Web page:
"Roman Candle" turns 20: Secrets of Elliott Smith's accidental masterpiece (slideshow)
Elliott and the friends with whom he recorded in middle school in Texas (photo courtesy of Dan Pickering)
Zynga dealt a blow to time wasters and procrastinators when it ended several of its games yesterday as part of a wider retrenchment, TechCrunch reported.
The social gaming company skyrocketed into the collective brainspace with addictive fare like the simulation “FarmVille” and “Words with Friends.” But the public markets haven’t been kind to the company. Its ongoing restructuring effort involves cutting more than 100 jobs, closing offices and eliminating more than a dozen of its titles.
TechCrunch wrote that, “Investors feared it had become bloated, free virality on Facebook had been curtailed, competitors were proliferating, and the shift of Facebook users to mobile from Zynga’s stronghold on the desktop canvas would break the company.”Zynga went public in December 2011 at $10 per share. On Monday morning it was trading at $2.37. It has not traded above $4 since July.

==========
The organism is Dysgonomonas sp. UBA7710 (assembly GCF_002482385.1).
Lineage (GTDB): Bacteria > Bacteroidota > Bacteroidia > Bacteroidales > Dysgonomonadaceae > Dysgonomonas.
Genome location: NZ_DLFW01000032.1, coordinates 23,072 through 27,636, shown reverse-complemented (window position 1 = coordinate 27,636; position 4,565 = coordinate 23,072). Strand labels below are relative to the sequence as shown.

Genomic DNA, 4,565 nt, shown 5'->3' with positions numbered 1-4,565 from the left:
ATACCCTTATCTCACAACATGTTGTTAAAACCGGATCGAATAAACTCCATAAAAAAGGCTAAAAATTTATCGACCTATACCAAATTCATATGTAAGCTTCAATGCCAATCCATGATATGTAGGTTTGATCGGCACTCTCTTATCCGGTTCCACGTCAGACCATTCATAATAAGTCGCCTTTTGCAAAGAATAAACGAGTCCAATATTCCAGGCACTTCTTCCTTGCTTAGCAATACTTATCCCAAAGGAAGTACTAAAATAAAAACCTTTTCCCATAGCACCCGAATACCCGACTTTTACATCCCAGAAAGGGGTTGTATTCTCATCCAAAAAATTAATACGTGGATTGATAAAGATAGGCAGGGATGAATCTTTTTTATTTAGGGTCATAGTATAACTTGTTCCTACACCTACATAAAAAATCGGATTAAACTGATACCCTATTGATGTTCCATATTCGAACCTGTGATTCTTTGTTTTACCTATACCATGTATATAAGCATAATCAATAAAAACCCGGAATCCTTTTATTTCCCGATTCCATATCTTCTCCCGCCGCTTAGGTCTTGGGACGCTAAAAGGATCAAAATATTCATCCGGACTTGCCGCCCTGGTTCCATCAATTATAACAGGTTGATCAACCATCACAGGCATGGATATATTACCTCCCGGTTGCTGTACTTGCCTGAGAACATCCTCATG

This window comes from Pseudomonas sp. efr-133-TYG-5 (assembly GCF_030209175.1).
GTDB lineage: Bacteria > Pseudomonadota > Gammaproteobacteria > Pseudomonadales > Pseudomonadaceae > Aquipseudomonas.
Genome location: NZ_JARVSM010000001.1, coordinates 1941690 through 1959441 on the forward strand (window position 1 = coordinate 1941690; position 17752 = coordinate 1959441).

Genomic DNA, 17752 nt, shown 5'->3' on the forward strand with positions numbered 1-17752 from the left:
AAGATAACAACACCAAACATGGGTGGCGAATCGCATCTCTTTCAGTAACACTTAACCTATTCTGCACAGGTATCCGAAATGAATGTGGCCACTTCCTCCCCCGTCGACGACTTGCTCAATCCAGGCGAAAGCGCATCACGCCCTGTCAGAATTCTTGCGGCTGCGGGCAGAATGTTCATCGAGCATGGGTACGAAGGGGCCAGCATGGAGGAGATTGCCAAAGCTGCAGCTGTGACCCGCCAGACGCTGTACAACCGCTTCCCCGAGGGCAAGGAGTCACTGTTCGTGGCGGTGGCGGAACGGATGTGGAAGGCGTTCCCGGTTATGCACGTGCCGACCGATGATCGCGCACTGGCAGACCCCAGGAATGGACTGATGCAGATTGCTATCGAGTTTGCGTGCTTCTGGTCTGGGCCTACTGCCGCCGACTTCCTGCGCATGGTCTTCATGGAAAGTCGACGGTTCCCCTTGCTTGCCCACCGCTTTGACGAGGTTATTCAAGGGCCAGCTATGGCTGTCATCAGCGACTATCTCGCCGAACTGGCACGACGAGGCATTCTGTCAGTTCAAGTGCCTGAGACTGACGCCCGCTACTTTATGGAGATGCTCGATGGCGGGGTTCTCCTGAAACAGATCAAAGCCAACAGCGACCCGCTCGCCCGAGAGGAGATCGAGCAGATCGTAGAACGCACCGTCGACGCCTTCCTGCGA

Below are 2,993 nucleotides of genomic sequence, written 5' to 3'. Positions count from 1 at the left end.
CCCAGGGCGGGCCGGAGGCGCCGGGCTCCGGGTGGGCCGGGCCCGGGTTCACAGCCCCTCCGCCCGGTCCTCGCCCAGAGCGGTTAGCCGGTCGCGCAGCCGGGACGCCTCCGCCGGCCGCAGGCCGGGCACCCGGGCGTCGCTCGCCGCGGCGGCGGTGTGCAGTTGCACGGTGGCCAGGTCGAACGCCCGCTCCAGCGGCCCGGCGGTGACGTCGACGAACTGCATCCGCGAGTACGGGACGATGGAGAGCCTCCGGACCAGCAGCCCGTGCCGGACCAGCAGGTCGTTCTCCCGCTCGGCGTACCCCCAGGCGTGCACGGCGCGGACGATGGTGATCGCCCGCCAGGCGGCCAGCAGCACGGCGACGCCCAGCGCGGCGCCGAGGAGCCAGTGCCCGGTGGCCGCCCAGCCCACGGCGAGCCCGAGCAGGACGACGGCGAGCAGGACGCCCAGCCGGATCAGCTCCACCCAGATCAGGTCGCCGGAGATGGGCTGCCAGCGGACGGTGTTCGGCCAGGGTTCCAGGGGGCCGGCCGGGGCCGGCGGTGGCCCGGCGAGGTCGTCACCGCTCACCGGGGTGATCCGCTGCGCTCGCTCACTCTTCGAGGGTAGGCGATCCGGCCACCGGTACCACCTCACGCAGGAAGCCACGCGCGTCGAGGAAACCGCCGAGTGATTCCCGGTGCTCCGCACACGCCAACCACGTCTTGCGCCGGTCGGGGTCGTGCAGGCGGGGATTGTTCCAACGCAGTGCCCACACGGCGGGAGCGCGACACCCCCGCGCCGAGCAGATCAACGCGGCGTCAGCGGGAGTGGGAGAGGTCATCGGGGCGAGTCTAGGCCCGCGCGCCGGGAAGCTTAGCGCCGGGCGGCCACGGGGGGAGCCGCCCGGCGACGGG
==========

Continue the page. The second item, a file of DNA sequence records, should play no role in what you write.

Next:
Games shut down this month include “PetVille,” “Mafia Wars 2,” “FishVille,” “Vampire Wars,” and “Treasure Isle.”
These shutdowns might not seem like a big deal to everyone, but they were near cataclysmic for some players who pumped countless hours and dollars into these games. If you’d spent years tending your virtual aquarium only to have it disappear, you can imagine how disappointed or angry you’d be. Comments from gamers on the shutdown notices included things like “my daughter is heartbroken” and “Please don’t remove petville. I been playing for 4 yrs. and I’M going to miss my pet Jaime….why do you want cause depression for me and others. Why do you want to kill my pet?”
To numb the pain and try to get gamers hooked on titles that will keep running, Zynga offered people who played FishVille, Adventure World, and some other titles a free bonus package of virtual goods.
Alex Halperin is news editor at Salon. You can follow him on Twitter @alexhalperin.More Alex Halperin.
Heatmiser publicity shot (L-R: Tony Lash, Brandt Peterson, Neil Gust, Elliott Smith) (photo courtesy of JJ Gonson photography)
Elliott and JJ Gonson (photo courtesy of JJ Gonson photography)
"Stray" 7-inch, Cavity Search Records (photo courtesy of JJ Gonson photography)
Elliott's Hampshire College ID photo, 1987
Elliott with "Le Domino," the guitar he used on "Roman Candle" (courtesy of JJ Gonson photography)
Full "Roman Candle" record cover (courtesy of JJ Gonson photography)
Elliott goofing off in Portland (courtesy of JJ Gonson photography)
Heatmiser (L-R: Elliott Smith, Neil Gust, Tony Lash, Brandt Peterson)(courtesy of JJ Gonson photography)
The Greenhouse Sleeve -- Cassette sleeve from Murder of Crows release, 1988, with first appearance of Condor Avenue (photo courtesy of Glynnis Fawkes)